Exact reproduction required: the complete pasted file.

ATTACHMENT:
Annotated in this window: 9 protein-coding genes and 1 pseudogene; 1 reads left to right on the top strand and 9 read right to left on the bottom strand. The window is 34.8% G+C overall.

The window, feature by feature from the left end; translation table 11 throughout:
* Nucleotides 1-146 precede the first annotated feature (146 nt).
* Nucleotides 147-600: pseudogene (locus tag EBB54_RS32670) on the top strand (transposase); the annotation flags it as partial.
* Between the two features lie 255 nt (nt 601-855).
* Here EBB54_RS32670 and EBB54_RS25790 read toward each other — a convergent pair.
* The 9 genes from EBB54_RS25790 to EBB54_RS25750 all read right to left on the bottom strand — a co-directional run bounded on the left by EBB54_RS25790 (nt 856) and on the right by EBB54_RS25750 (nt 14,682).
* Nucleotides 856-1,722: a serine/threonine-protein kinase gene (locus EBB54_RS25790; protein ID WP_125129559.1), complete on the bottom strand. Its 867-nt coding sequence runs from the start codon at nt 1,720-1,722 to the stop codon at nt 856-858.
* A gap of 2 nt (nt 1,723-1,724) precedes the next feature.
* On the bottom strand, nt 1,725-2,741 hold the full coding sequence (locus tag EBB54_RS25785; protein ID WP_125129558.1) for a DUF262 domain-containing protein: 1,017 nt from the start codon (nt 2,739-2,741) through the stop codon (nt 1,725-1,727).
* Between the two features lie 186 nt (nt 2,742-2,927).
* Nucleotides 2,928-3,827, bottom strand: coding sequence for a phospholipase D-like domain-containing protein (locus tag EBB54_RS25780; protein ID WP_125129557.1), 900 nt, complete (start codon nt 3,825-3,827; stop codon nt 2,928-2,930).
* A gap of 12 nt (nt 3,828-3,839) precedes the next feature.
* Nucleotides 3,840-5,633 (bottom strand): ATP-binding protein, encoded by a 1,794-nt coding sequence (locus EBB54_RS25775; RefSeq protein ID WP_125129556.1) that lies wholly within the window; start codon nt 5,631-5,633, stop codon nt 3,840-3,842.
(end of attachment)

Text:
Annotated in this window: 9 protein-coding genes and 1 pseudogene; 1 reads left to right on the top strand and 9 read right to left on the bottom strand. The window is 34.8% G+C overall.

The window, feature by feature from the left end; translation table 11 throughout:
* Nucleotides 1-146 precede the first annotated feature (146 nt).
* Nucleotides 147-600: pseudogene (locus tag EBB54_RS32670) on the top strand (transposase); the annotation flags it as partial.
* Between the two features lie 255 nt (nt 601-855).
* Here EBB54_RS32670 and EBB54_RS25790 read toward each other — a convergent pair.
* The 9 genes from EBB54_RS25790 to EBB54_RS25750 all read right to left on the bottom strand — a co-directional run bounded on the left by EBB54_RS25790 (nt 856) and on the right by EBB54_RS25750 (nt 14,682).
* Nucleotides 856-1,722: a serine/threonine-protein kinase gene (locus EBB54_RS25790; protein ID WP_125129559.1), complete on the bottom strand. Its 867-nt coding sequence runs from the start codon at nt 1,720-1,722 to the stop codon at nt 856-858.
* A gap of 2 nt (nt 1,723-1,724) precedes the next feature.
* On the bottom strand, nt 1,725-2,741 hold the full coding sequence (locus tag EBB54_RS25785; protein ID WP_125129558.1) for a DUF262 domain-containing protein: 1,017 nt from the start codon (nt 2,739-2,741) through the stop codon (nt 1,725-1,727).
* Between the two features lie 186 nt (nt 2,742-2,927).
* Nucleotides 2,928-3,827, bottom strand: coding sequence for a phospholipase D-like domain-containing protein (locus tag EBB54_RS25780; protein ID WP_125129557.1), 900 nt, complete (start codon nt 3,825-3,827; stop codon nt 2,928-2,930).
* A gap of 12 nt (nt 3,828-3,839) precedes the next feature.
* Nucleotides 3,840-5,633 (bottom strand): ATP-binding protein, encoded by a 1,794-nt coding sequence (locus EBB54_RS25775; RefSeq protein ID WP_125129556.1) that lies wholly within the window; start codon nt 5,631-5,633, stop codon nt 3,840-3,842.